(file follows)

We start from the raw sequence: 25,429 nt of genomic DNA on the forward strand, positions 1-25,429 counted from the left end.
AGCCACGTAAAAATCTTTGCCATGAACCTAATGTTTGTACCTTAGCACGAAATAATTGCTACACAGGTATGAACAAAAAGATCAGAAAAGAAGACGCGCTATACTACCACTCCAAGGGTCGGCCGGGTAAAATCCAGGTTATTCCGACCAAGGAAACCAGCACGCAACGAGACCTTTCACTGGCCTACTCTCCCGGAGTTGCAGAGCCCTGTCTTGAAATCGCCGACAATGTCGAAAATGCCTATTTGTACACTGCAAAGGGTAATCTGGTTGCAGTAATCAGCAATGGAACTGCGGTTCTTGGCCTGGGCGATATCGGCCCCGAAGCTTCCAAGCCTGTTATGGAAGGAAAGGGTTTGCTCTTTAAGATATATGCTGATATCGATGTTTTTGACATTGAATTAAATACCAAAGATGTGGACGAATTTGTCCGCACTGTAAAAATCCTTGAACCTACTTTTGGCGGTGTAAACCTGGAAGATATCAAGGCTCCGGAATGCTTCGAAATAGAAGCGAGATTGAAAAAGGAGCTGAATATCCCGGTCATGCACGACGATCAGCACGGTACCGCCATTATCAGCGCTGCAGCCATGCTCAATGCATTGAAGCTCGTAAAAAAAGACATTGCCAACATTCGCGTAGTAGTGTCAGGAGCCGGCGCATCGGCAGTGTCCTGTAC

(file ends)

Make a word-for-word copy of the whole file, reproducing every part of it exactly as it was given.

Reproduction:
We start from the raw sequence: 25,429 nt of genomic DNA on the forward strand, positions 1-25,429 counted from the left end.
AGCCACGTAAAAATCTTTGCCATGAACCTAATGTTTGTACCTTAGCACGAAATAATTGCTACACAGGTATGAACAAAAAGATCAGAAAAGAAGACGCGCTATACTACCACTCCAAGGGTCGGCCGGGTAAAATCCAGGTTATTCCGACCAAGGAAACCAGCACGCAACGAGACCTTTCACTGGCCTACTCTCCCGGAGTTGCAGAGCCCTGTCTTGAAATCGCCGACAATGTCGAAAATGCCTATTTGTACACTGCAAAGGGTAATCTGGTTGCAGTAATCAGCAATGGAACTGCGGTTCTTGGCCTGGGCGATATCGGCCCCGAAGCTTCCAAGCCTGTTATGGAAGGAAAGGGTTTGCTCTTTAAGATATATGCTGATATCGATGTTTTTGACATTGAATTAAATACCAAAGATGTGGACGAATTTGTCCGCACTGTAAAAATCCTTGAACCTACTTTTGGCGGTGTAAACCTGGAAGATATCAAGGCTCCGGAATGCTTCGAAATAGAAGCGAGATTGAAAAAGGAGCTGAATATCCCGGTCATGCACGACGATCAGCACGGTACCGCCATTATCAGCGCTGCAGCCATGCTCAATGCATTGAAGCTCGTAAAAAAAGACATTGCCAACATTCGCGTAGTAGTGTCAGGAGCCGGCGCATCGGCAGTGTCCTGTAC